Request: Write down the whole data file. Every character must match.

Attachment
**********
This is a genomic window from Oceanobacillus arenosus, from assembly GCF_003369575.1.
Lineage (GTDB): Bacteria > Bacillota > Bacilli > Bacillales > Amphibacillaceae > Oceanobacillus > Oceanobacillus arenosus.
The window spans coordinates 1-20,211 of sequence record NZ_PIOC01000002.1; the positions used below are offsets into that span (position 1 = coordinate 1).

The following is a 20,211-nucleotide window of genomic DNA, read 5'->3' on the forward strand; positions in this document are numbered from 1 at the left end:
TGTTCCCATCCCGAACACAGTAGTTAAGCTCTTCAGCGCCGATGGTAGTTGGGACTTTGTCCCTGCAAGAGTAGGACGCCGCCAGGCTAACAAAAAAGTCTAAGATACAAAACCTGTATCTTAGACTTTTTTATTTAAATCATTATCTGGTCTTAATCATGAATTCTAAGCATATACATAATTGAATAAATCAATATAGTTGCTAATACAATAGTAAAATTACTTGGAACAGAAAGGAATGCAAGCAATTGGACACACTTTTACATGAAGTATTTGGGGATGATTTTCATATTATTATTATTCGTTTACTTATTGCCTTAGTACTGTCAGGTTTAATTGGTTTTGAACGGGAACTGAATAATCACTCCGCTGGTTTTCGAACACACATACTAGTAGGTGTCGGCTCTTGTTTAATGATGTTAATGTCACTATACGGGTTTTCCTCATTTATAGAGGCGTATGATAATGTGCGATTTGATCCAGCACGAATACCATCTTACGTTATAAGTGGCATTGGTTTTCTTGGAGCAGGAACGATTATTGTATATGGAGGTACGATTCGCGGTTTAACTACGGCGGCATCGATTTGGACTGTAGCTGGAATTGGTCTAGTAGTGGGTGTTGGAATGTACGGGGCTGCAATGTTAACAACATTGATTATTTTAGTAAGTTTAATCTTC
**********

This is a genomic window from Oceanobacillus arenosus, from assembly GCF_003369575.1.
Lineage (GTDB): Bacteria > Bacillota > Bacilli > Bacillales > Amphibacillaceae > Oceanobacillus > Oceanobacillus arenosus.
The window spans coordinates 1-20,211 of sequence record NZ_PIOC01000002.1; the positions used below are offsets into that span (position 1 = coordinate 1).

The following is a 20,211-nucleotide window of genomic DNA, read 5'->3' on the forward strand; positions in this document are numbered from 1 at the left end:
TGTTCCCATCCCGAACACAGTAGTTAAGCTCTTCAGCGCCGATGGTAGTTGGGACTTTGTCCCTGCAAGAGTAGGACGCCGCCAGGCTAACAAAAAAGTCTAAGATACAAAACCTGTATCTTAGACTTTTTTATTTAAATCATTATCTGGTCTTAATCATGAATTCTAAGCATATACATAATTGAATAAATCAATATAGTTGCTAATACAATAGTAAAATTACTTGGAACAGAAAGGAATGCAAGCAATTGGACACACTTTTACATGAAGTATTTGGGGATGATTTTCATATTATTATTATTCGTTTACTTATTGCCTTAGTACTGTCAGGTTTAATTGGTTTTGAACGGGAACTGAATAATCACTCCGCTGGTTTTCGAACACACATACTAGTAGGTGTCGGCTCTTGTTTAATGATGTTAATGTCACTATACGGGTTTTCCTCATTTATAGAGGCGTATGATAATGTGCGATTTGATCCAGCACGAATACCATCTTACGTTATAAGTGGCATTGGTTTTCTTGGAGCAGGAACGATTATTGTATATGGAGGTACGATTCGCGGTTTAACTACGGCGGCATCGATTTGGACTGTAGCTGGAATTGGTCTAGTAGTGGGTGTTGGAATGTACGGGGCTGCAATGTTAACAACATTGATTATTTTAGTAAGTTTAATCTTC